The annual Wheelchair Rugby League Celtic Cup tournament will head to Ireland for the first time in its ten-year history as the hosts, Scotland and Wales do battle at the University of Galway, on Saturday 8 June 2024.

The sport is building in Ireland, with more domestic players involved and increased resource being put into coaching. “The Rugby League Ireland board is committed to expanding rugby league in all forms in the country, and we are very proud that we are now in a position to stage our first Wheelchair Rugby League international tournament,” commented RLI chair, Jim Reynolds. “This year also sees the launch of our inaugural domestic wheelchair competition – it is such an exciting and inclusive version of our game, and we are very excited to be welcoming the teams to Galway.”

Ireland wheelchair head coach Phil Roberts looking to build on his first year in charge. “Hosting the Celtic Cup is a fantastic opportunity for RLI,” he added. “The tournament has grown each year and the Kingfisher Centre at the University of Galway is a fantastic venue to showcase our sport. The game has further developed in Scotland and Wales following the establishment of wheelchair clubs in those countries and we are seeking to emulate that on the back of our training sessions throughout 2024.”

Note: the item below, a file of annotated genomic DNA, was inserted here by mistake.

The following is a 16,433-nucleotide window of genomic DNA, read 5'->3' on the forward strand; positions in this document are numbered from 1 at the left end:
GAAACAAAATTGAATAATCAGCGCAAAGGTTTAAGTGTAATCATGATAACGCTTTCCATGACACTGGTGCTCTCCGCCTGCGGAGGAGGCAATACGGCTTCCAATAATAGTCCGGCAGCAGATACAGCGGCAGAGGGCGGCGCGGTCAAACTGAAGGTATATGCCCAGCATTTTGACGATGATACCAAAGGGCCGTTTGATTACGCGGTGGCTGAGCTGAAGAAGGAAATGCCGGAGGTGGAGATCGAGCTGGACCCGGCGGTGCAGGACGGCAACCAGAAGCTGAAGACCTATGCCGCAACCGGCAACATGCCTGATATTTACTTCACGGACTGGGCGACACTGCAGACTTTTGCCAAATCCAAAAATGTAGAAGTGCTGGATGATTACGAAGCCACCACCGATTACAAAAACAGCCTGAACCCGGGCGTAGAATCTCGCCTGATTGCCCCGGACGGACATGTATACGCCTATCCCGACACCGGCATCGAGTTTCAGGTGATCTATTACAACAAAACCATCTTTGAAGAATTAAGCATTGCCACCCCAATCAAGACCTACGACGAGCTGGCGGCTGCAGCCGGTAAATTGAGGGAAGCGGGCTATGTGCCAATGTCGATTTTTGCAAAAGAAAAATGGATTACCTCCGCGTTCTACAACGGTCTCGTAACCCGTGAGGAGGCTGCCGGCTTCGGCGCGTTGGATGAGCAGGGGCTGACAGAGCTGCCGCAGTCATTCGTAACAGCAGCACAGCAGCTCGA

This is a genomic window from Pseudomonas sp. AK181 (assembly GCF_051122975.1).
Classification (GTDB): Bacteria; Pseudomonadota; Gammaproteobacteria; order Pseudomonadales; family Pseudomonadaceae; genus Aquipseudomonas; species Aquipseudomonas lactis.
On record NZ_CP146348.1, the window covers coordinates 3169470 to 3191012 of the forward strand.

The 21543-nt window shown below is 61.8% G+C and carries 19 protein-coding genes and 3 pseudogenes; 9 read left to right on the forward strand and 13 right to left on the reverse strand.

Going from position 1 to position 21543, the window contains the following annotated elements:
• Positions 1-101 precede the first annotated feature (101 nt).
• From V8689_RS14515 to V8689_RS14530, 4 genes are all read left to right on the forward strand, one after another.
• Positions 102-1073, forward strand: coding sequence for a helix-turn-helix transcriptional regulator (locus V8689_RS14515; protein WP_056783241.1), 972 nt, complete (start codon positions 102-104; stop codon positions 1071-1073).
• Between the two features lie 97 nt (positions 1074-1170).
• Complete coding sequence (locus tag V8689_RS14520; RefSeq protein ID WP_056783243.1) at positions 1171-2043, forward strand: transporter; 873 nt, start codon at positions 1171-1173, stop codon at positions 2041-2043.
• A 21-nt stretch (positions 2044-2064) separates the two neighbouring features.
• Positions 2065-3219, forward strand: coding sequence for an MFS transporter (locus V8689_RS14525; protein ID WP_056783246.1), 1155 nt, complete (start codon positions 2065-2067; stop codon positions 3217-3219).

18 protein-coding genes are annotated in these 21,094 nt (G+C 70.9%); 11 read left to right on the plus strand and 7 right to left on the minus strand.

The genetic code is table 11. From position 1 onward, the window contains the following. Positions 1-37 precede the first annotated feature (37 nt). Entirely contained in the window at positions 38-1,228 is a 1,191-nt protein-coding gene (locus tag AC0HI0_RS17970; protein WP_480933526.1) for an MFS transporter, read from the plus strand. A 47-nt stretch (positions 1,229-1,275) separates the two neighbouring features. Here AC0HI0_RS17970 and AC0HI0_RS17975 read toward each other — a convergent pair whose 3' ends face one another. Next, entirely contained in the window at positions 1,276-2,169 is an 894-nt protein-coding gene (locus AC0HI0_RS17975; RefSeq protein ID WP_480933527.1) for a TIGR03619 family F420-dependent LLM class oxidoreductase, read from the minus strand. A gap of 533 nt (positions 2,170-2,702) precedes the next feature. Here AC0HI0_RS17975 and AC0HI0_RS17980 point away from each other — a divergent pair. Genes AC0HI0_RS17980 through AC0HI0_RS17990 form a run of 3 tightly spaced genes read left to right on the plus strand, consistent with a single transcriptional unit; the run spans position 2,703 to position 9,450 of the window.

Defending champions Wales, back from their recent historic tour to the USA, will be hoping to make it an eighth consecutive Celtic Cup victory but know they face stern opposition from both Ireland and Scotland who have improved significantly in recent years, with Ireland holding Wales to a 30-all draw in 2023’s competition.

“We are looking forward to the next step of this international year,” said Alan Caron, Wales wheelchair head coach. “We will have open trials for the Celtic Cup in Leominster in March and then two camps leading into the trip to Ireland. It’s a great step forward that the competition is heading there for the first time and that this tournament is now firmly cemented in the international calendar.”

Scotland’s players were put through a rigorous training camp earlier this month in Edinburgh as they look to improve on third place finishes at the last three tournaments. “After a stuttering 2023 we go into this year’s competition with a much better prepared squad where there is a genuine competition for places across all positions, something that hasn’t always been there in the past,” noted their head coach, Mark Roughsedge. “I am excited to see how our new caps perform on what is another new stage for Wheelchair RL.”

Further details on fixtures, kick off times and event information will be released in due course.

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